Crazy Coqs, London
Produced by Simon Greiff
The series of Emerging Artist gigs that are taking place at London’s Crazy Coqs is a potentially exciting showcase for new talent in the arenas of both performance and also creativity. The guru behind the events is Simon Greiff, long recognised as a champion of the talent that is to be found breaking through in musical theatre.
Three writer/composers were showcased in the April session, Jonathan Eio, Ella Grace and Dan Looney. All talented musicians for sure, far more talented than this critic and all able to structure a song with a respectable number of verses, a key change and a middle eight that works too. But it was a disappointment that too many of the evening’s numbers bore the hallmarks of bland ballads. The human condition has long been the driving force of strong musical theatre and songs about relationships are all very well and good. But, there’s a difference between just writing a song and writing a good striking song that hooks the audience. All too often there wasn’t enough imaginative bait on offer to make me want to bite, either in terms of an exciting melody or truly witty lyrics.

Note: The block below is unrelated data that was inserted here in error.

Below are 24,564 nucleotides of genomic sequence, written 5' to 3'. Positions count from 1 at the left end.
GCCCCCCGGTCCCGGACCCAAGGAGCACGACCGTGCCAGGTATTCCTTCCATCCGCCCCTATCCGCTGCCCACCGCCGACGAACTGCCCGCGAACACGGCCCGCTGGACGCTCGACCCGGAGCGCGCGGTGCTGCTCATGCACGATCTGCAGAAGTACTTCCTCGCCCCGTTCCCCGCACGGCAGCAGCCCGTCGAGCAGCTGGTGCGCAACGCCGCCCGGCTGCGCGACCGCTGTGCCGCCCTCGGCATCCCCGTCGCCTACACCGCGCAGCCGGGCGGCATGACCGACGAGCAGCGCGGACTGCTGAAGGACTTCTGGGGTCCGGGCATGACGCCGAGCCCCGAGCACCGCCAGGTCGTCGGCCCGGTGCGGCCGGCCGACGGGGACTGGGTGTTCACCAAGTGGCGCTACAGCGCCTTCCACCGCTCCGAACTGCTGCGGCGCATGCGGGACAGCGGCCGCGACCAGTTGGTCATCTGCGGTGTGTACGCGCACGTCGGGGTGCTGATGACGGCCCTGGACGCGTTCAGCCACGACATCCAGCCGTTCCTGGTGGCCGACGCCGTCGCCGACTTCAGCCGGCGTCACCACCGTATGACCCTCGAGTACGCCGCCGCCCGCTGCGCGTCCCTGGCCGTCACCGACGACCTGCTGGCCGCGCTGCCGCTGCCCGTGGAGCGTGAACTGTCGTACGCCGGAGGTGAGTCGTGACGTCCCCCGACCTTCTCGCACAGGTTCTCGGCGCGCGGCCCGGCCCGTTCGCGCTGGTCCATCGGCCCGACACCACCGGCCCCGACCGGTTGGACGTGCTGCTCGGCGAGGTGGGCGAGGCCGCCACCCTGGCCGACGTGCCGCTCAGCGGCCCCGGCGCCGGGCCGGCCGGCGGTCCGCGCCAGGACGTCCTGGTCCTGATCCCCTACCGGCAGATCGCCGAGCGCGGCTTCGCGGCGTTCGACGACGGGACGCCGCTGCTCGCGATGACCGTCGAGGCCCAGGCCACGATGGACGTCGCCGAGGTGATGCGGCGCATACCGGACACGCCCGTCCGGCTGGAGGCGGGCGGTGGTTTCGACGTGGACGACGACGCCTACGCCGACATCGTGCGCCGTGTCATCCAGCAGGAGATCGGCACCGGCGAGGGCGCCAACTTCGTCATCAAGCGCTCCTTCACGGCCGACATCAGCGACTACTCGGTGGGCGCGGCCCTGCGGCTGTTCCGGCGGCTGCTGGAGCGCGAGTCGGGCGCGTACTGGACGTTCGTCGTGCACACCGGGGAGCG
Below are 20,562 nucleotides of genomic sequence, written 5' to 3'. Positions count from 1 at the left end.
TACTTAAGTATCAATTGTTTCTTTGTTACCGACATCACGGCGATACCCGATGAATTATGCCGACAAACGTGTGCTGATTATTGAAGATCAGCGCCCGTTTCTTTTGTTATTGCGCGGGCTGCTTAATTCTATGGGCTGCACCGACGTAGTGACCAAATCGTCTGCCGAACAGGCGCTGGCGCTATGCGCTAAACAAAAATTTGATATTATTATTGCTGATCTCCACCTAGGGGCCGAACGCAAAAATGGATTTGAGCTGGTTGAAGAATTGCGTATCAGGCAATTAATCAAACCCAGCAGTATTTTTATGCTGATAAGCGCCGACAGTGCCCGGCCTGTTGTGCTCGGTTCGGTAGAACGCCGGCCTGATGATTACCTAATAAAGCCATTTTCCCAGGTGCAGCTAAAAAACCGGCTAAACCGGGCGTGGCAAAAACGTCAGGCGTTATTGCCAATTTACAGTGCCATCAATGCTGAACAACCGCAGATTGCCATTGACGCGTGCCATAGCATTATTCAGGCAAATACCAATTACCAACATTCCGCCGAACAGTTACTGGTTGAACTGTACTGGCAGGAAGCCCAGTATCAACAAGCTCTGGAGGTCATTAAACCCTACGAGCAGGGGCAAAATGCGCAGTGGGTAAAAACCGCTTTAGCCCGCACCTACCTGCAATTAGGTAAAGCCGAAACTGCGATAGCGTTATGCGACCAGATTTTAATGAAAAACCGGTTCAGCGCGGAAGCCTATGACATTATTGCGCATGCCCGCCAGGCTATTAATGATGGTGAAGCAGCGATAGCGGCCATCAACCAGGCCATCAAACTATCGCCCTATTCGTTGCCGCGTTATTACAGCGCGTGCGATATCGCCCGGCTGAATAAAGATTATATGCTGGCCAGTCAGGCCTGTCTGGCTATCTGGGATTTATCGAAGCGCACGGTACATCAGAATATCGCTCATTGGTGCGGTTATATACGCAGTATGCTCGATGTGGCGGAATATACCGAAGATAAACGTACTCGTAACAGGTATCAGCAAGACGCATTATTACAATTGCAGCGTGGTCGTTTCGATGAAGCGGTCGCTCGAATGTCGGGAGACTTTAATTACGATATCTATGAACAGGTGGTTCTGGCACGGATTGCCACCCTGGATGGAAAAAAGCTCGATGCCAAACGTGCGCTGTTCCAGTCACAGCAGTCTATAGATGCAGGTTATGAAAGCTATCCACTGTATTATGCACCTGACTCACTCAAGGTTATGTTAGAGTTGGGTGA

That being said, whilst Eio’s When You Were Mine may have been lyrically trite, Adele Pope’s delivery of the song was rather gorgeous. Elsewhere in the programme Grace’s Promise Me tackled the challenge of violent abuse. A dark subject for any song (Suzanne Vega nailed it years ago with Luka) and whilst Kay Hindmarsh sung it beautifully, the lyrics veered from being painfully percepetive to at times being shallow and occasionally patronising. These are criticisms that I suspect could not have been further from Grace’s mind when she penned the number, her song simply needs more work.
Dan Looney’s work was generally excellent. His Swear Our Love, about a young man with Tourettes, was a brave song that trod very thin ice. To write a witty song about a disability requires profound sensitivity and tact and Looney got the balance just right, showing judgement and maturity in his lyrics. Looney was also blessed with two of the evening’s stellar performers. Seasoned young star Matthew Rowland served his Excalibur 93 number very well, whilst Mollie Melia-Redgrave was a stunning Ditsy Blonde.
Not really an emerging talent, more a leading-lady in waiting, Laura Pitt-Pulford graced the stage with Eio’s Sandbox. Pitt-Pulford only really knows to do “fabulous” when she sings and this song proved no exception. A cracking performance as ever, which also seemed to truly tickle the hen party that staggered in to the Crazy Coqs half way through her number!
Talent showcases will always present a variety of abilities and whilst it is proving hard to discern an emerging wit to match the the likes of a young Rice Sondheim or Schwartz there is definite potential amongst today’s young composers. The venue was packed, the show only lasted an hour and it costs a tenner. And all this all takes place in one of London’s most elegant art deco cabaret venues. Greiff’s next gig in the series is on Saturday June 7 and if you care about the future of the genre, it’s well worth attending.
The next concert in the series is at Crazy Coqs on 7th June